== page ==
Lehman bankruptcy brings uncertainty to office market
The fallout from the bankruptcy of Lehman Brothers, a firm that occupies 2.5 million square feet of office space in Manhattan, will almost certainly drive up the vacancy rate and could also harm some high-profile projects, real estate analysts said.
John Cicero, president and CEO of commercial real estate appraisal firm Miller Cicero, said he expects Lehman’s bankruptcy to drive up vacancies, but it was hard to know how soon.
“How quickly that office space is put back on the market is anybody’s guess,” he said.
Richard Anderson, senior REIT analyst with BMO Capital Markets noted that office conditions were not as difficult as in 1990, when vacancies exceeded 16 percent. In August, Colliers ABR reported that the office vacancy rate in Manhattan was 8.7 percent.
“The Manhattan office market is now in uncharted territory with events continuing to unfold,” CB Richard Ellis said in a statement. “It is premature to assess how, over time, these announcements will impact Manhattan market fundamentals.”
Lehman Brothers Holdings filed for Chapter 11 today as Bank of America announced that it will pay around $50 billion to acquire Merrill Lynch. It remained unclear how much space would be vacated as a result of either action.
“We will definitely see a decline in occupancy,” said Peter Slatin, editorial director of market analyst Real Capital Analytics.
The collapse of Lehman and the ensuing return of large amounts of office space to the market could stall large-scale developments, as well.
Lehman owns or leases 2.5 million square feet in eight buildings in the city, where it employs 10,000 to 12,000 workers. The firm owns its world headquarters, the 1.1-million-square-foot building at 745 Seventh Avenue at 49th Street, and leases space in the other seven.
But the return of the Lehman space could impact projects underway and in development in Manhattan that are not directly connected with the firm. SJP Properties is building a 1.1-million-square-foot speculative office tower at 11 Times Square and Larry Silverstein and the Port Authority are developing office buildings in Lower Manhattan. The additional space would be a jolt, too, to projects under consideration for development, such as the Port Authority bus depot, by increasing competition in a weak market.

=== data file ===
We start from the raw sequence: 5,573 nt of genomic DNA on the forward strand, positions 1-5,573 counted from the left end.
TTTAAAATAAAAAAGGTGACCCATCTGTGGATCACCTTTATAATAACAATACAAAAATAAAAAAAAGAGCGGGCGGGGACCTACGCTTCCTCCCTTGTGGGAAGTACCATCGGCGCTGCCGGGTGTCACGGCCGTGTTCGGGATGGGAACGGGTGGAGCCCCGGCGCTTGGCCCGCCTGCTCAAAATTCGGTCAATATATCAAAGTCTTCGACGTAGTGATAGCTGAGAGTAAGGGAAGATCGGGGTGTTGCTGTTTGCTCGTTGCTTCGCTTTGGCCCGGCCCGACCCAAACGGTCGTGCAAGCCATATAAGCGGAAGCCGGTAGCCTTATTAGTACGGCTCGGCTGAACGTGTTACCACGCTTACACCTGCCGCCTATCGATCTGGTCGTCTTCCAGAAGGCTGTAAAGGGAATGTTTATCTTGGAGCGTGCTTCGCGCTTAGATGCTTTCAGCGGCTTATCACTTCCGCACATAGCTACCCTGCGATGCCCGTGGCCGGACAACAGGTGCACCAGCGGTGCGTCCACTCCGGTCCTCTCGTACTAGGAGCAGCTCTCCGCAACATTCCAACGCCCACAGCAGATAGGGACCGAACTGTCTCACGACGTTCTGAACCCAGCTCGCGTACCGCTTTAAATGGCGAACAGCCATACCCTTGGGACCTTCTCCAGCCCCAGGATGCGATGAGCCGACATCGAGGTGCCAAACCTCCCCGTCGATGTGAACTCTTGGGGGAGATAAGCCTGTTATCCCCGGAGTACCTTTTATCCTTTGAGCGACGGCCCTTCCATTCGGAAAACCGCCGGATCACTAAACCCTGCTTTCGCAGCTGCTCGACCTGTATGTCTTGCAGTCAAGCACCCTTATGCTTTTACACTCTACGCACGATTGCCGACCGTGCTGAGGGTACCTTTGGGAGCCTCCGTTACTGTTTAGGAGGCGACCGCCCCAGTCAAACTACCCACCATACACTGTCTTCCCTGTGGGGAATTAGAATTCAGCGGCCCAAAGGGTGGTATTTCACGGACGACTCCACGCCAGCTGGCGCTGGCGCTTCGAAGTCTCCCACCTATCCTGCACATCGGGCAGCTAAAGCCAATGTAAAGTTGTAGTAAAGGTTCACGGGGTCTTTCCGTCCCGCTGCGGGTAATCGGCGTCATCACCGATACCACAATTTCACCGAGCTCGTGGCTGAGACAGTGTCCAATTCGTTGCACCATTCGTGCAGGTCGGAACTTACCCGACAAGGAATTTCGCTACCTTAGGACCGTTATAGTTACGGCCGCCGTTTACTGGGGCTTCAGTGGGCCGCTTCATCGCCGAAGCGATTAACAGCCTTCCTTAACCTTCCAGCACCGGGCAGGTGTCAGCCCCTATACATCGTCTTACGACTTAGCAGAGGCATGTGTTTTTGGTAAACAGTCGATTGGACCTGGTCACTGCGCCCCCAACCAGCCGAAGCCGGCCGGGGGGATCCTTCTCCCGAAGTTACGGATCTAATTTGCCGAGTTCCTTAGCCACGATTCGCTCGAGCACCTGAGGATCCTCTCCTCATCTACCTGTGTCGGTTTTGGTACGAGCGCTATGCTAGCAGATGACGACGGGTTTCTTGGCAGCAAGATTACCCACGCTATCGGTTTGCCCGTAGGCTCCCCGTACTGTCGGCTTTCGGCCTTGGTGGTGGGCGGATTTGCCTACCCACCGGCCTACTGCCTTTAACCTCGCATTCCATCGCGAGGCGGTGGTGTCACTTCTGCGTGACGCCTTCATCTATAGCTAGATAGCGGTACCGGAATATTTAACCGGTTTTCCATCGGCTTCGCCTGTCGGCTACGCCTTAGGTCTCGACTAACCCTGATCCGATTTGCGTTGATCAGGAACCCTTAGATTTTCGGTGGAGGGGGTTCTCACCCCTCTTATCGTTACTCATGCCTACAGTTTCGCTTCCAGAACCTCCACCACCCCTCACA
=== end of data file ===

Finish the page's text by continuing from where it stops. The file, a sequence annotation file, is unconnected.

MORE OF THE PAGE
Lon Rubackin, managing partner of commercial real estate firm GFI Retail Group, said he expects a more positive outlook next year.
“I feel once we bottom out — and I feel we are closer to the bottom — once we are through the first half of next year we are going to have a nice upswing,” he said.
Vornado Realty Trust and partner Ruben Company are in negotiations with the Port Authority of New York and New Jersey to build a 40-story, 1.3-million-square-foot office building above the bus depot at Eight Avenue and 42nd Street.
“You can write off the Port Authority plans to build an office tower over the bus terminal,” Slatin said. “And that will be the second time that it was scuttled.”
A spokeswoman for Vornado had no comment and a Port Authority spokesman said the project remained in negotiations.